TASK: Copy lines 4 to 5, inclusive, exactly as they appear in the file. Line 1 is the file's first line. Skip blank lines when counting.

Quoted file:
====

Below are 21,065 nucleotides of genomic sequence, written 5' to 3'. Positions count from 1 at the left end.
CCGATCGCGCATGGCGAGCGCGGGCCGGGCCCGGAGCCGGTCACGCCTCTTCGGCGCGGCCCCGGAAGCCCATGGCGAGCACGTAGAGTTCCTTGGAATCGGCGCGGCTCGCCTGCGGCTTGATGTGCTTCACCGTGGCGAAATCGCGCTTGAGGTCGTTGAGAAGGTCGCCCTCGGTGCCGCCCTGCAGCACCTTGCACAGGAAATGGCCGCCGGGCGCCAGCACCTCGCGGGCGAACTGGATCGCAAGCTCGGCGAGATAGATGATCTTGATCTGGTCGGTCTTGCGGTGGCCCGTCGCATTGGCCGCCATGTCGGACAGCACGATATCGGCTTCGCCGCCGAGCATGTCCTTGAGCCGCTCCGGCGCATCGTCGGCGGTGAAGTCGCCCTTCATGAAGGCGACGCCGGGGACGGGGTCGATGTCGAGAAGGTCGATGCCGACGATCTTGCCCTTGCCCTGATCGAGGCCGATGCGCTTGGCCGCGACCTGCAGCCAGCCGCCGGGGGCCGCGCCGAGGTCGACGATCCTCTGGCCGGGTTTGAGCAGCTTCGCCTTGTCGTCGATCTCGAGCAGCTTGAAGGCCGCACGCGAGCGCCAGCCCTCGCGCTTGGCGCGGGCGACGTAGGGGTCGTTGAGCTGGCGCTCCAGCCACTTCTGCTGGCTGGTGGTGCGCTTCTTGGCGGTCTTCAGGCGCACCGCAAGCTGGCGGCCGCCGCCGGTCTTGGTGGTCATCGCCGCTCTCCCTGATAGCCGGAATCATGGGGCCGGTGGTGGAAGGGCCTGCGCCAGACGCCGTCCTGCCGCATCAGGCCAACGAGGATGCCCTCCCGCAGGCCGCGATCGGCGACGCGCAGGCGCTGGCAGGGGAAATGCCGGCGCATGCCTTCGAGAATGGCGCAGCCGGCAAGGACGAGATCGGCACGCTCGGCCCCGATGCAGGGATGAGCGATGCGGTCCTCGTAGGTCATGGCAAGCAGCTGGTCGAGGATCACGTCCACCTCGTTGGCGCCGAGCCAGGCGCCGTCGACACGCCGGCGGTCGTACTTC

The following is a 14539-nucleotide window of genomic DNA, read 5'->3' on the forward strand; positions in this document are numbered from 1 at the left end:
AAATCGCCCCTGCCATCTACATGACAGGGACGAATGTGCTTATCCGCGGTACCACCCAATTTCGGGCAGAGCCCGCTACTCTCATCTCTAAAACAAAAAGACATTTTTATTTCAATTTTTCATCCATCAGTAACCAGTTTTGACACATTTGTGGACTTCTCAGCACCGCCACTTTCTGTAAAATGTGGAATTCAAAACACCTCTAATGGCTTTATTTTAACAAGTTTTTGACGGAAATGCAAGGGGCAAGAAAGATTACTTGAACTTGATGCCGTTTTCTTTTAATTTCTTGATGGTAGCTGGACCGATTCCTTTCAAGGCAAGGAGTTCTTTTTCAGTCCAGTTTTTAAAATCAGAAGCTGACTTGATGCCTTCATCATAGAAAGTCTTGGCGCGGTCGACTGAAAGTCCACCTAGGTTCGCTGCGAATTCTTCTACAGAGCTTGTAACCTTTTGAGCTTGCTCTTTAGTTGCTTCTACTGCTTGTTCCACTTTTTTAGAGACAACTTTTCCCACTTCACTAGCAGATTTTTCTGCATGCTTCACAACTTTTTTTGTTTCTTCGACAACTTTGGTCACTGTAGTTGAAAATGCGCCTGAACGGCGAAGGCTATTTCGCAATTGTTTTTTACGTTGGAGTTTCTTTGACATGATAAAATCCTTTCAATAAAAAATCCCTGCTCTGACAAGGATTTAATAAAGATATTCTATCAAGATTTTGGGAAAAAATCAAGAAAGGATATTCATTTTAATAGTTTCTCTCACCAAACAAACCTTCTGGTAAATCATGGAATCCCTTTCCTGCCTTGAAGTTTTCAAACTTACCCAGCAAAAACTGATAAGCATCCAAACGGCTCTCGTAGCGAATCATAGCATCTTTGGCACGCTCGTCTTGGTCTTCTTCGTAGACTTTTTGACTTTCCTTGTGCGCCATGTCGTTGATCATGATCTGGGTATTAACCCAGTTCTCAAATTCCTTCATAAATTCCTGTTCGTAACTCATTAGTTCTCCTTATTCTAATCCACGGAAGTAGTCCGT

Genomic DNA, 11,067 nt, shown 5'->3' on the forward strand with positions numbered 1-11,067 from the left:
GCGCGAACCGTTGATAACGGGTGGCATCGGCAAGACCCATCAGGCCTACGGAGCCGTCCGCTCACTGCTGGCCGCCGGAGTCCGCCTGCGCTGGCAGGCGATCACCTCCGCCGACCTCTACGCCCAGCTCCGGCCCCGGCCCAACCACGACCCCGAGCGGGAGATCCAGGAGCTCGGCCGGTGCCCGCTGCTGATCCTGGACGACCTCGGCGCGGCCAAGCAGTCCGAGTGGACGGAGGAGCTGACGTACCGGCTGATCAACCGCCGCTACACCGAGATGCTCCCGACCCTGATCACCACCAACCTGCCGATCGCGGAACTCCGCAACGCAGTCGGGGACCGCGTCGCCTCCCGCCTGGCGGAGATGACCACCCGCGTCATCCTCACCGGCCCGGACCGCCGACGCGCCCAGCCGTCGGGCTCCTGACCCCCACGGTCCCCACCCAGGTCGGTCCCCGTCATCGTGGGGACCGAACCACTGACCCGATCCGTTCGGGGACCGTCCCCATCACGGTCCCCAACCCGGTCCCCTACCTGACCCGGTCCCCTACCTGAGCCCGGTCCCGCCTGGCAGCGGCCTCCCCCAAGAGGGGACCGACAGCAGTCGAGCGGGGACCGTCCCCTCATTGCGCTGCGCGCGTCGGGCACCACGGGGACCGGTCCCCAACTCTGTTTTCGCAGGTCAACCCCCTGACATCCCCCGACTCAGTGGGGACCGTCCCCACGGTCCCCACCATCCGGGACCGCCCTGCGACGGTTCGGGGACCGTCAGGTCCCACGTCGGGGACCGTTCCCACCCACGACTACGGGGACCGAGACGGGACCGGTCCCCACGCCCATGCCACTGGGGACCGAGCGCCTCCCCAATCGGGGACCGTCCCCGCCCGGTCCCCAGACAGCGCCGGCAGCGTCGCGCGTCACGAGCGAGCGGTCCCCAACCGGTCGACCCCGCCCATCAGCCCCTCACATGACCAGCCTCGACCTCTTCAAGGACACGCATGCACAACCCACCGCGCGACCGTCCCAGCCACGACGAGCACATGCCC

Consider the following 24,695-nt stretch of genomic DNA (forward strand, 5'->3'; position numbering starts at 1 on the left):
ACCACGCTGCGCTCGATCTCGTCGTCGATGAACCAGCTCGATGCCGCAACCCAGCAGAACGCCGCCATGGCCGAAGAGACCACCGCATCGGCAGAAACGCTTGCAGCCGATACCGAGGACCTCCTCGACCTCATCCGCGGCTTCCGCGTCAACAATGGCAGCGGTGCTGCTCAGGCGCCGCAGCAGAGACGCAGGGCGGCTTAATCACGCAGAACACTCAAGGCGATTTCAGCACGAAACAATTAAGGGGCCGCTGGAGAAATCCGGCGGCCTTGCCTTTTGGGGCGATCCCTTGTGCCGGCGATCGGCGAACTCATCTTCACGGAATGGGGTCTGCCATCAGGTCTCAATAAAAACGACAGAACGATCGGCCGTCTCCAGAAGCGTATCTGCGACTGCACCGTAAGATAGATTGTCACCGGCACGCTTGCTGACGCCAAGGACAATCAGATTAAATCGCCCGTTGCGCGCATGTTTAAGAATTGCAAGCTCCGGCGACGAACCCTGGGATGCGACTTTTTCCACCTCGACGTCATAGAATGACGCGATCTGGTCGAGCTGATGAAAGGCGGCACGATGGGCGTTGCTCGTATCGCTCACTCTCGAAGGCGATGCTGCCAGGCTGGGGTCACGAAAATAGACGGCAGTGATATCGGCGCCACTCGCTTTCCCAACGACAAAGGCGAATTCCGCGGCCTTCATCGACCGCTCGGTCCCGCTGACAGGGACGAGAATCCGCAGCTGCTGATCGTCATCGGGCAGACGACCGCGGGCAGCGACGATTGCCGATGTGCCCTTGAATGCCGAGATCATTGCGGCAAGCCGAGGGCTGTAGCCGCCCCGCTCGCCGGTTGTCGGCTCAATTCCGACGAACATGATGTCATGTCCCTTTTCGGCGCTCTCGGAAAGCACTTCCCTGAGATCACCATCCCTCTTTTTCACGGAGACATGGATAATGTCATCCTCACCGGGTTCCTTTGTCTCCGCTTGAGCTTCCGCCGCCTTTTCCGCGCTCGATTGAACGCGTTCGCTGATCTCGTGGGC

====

AAATCGCCCCTGCCATCTACATGACAGGGACGAATGTGCTTATCCGCGGTACCACCCAATTTCGGGCAGAGCCCGCTACTCTCATCTCTAAAACAAAAAGACATTTTTATTTCAATTTTTCATCCATCAGTAACCAGTTTTGACACATTTGTGGACTTCTCAGCACCGCCACTTTCTGTAAAATGTGGAATTCAAAACACCTCTAATGGCTTTATTTTAACAAGTTTTTGACGGAAATGCAAGGGGCAAGAAAGATTACTTGAACTTGATGCCGTTTTCTTTTAATTTCTTGATGGTAGCTGGACCGATTCCTTTCAAGGCAAGGAGTTCTTTTTCAGTCCAGTTTTTAAAATCAGAAGCTGACTTGATGCCTTCATCATAGAAAGTCTTGGCGCGGTCGACTGAAAGTCCACCTAGGTTCGCTGCGAATTCTTCTACAGAGCTTGTAACCTTTTGAGCTTGCTCTTTAGTTGCTTCTACTGCTTGTTCCACTTTTTTAGAGACAACTTTTCCCACTTCACTAGCAGATTTTTCTGCATGCTTCACAACTTTTTTTGTTTCTTCGACAACTTTGGTCACTGTAGTTGAAAATGCGCCTGAACGGCGAAGGCTATTTCGCAATTGTTTTTTACGTTGGAGTTTCTTTGACATGATAAAATCCTTTCAATAAAAAATCCCTGCTCTGACAAGGATTTAATAAAGATATTCTATCAAGATTTTGGGAAAAAATCAAGAAAGGATATTCATTTTAATAGTTTCTCTCACCAAACAAACCTTCTGGTAAATCATGGAATCCCTTTCCTGCCTTGAAGTTTTCAAACTTACCCAGCAAAAACTGATAAGCATCCAAACGGCTCTCGTAGCGAATCATAGCATCTTTGGCACGCTCGTCTTGGTCTTCTTCGTAGACTTTTTGACTTTCCTTGTGCGCCATGTCGTTGATCATGATCTGGGTATTAACCCAGTTCTCAAATTCCTTCATAAATTCCTGTTCGTAACTCATTAGTTCTCCTTATTCTAATCCACGGAAGTAGTCCGT

Genomic DNA, 11,067 nt, shown 5'->3' on the forward strand with positions numbered 1-11,067 from the left: